Sunday, October 27, 2013

The Extra Hour

Yahoo 24 October 2013 - A thrifty couple will not be putting their clocks back this weekend - because it saves money on their energy bills. Retired John and Janys Warren, from Somerset live 'in the future' an hour ahead of everybody else and save a third on their gas and electricity bills. The couple stopped putting their clocks back five years ago when they realised the darker and shorter days were triggering John's headaches. Living on British Summer Time all year round meant his headaches eased, they could enjoy an extra hour of daylight and save money. Janys said: "We have lower fuel bills and far more usable daylight hours with evenings not seeming endless. We don't put the heating on until we get up and by then it is warmer anyway. We've saved about one third on our heating and lighting bills.” 

For what it's worth here’s my advice you stingy, sad, and foolish people - get up early and go for a brisk walk outdoors with a warm coat, a hat and scarf and a pair of binoculars. In the evenings J and J, complete your notes from the day’s birding and update your birding blog - simple. Not only will you save money, you will be healthier in mind and body and maybe get a life into the bargain. 

I put my clock back. The extra hour of birding proved warming, time consuming, energising and very enjoyable despite the frequent showers and strong winds.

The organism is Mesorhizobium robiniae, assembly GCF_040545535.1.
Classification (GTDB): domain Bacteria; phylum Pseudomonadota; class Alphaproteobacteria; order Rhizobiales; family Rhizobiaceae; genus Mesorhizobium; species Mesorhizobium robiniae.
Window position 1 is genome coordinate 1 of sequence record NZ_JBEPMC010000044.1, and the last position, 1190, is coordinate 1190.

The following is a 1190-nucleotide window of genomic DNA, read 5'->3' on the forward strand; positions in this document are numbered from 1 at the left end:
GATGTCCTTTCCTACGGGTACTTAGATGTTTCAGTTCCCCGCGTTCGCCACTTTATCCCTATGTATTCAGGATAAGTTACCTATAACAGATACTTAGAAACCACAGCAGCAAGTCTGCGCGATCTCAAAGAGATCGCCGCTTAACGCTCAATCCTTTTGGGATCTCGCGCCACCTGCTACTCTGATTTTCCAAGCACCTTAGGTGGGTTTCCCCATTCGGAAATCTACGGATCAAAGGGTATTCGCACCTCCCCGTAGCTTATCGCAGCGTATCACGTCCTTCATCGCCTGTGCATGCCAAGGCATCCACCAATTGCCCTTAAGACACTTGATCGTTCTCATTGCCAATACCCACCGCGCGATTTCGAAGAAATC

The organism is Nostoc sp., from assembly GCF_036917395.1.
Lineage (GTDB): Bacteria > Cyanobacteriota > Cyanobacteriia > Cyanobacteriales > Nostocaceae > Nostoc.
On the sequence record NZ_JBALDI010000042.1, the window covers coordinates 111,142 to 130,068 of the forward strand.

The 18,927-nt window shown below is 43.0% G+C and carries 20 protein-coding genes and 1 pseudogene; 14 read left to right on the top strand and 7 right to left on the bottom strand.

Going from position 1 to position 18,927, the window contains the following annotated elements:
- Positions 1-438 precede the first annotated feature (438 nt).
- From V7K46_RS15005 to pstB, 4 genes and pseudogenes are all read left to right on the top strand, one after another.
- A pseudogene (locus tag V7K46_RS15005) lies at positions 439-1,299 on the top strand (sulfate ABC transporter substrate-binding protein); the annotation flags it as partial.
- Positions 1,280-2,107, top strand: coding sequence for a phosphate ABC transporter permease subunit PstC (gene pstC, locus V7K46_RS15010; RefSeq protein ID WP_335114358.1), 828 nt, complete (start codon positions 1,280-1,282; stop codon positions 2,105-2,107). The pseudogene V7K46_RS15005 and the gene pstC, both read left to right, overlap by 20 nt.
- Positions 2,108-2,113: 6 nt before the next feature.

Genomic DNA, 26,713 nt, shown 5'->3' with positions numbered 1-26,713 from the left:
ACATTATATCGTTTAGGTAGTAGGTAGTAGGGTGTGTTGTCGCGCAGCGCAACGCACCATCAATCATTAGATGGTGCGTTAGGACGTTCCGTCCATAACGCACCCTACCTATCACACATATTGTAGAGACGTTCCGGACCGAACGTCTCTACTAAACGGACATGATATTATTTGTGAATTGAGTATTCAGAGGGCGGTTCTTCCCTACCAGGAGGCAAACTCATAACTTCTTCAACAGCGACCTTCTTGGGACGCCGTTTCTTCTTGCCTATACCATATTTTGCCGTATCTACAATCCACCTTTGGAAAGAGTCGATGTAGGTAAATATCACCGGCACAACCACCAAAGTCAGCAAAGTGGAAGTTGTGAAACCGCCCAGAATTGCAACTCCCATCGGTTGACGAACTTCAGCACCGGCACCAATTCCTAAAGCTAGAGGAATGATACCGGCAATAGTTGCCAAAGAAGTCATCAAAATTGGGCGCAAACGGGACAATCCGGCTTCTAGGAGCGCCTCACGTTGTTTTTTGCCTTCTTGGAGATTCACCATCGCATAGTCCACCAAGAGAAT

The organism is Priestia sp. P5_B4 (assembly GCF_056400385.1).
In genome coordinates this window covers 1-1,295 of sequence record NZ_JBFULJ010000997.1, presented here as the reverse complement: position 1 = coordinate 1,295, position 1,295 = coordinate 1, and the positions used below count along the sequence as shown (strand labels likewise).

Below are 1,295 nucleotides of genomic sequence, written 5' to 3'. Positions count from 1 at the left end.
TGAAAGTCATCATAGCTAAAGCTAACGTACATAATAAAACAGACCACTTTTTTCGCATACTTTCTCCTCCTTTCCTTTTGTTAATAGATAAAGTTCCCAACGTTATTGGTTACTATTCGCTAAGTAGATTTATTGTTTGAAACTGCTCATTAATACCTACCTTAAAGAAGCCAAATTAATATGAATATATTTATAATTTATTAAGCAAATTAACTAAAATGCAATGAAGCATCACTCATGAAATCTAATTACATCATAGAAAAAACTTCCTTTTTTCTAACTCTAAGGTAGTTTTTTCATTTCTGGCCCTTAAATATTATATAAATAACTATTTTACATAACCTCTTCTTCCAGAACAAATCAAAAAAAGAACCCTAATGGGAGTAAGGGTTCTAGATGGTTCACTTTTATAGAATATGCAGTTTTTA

My start was early enough to see if the Little Egrets at the Pilling roost had remembered to turn their clocks back last night. The answer was that they got up at first light as normal dispersing in various directions, all 24 of them. 

Red-breasted Mergansers turn up on Fylde coastal waters at this time of year where they can be seen throughout the winter, often drifting in towards the shore with incoming high tides. They also favour a very few coastal and spacious marine lakes, so imagine my surprise to find one in a ditch behind the sea wall. Even better, Red-breasted Merganser is a species which normally keeps a very respectable distance from birders or photographers. 

Red-breasted Merganser

Red-breasted Merganser

The Latin name of this duck Mergus serrator is highly descriptive, Mergus being the genus of typical mergansers, fish-eating ducks in the seaduck subfamily (Merginae). The “serrator” refers to the long, serrated bills used for catching fish. Their diet of fish such as salmon and trout brings them into conflict with anglers and fish farmers whereby the species is often classified as a pest and may be shot. Those folk with guns, they don’t miss many opportunities to attach a label do they? 

When I got to Conder Green there was a family party of Goosander Mergus merganser in the roadside creek, an adult pair and 2 first winters. The male stayed apart from the others just too far to include in a picture but the female has the darker head, the juveniles noticeably paler. Out of interest, and to limit any possible misunderstanding here, this member of the Mergus family of birds is known as Common Merganser in North America and Goosander on this side of the Atlantic. Like the smaller Red-breasted Merganser, the Goosander is also subject to persecution by anglers and fish farmers. 


A Spotted Redshank was in the creek again perhaps the same bird of late, more likely not and just one the many thousands passing this way in the autumn en route to winter in Central Africa? 

Spotted Redshank - Breeding, Migration and Wintering from

Spotted Redshank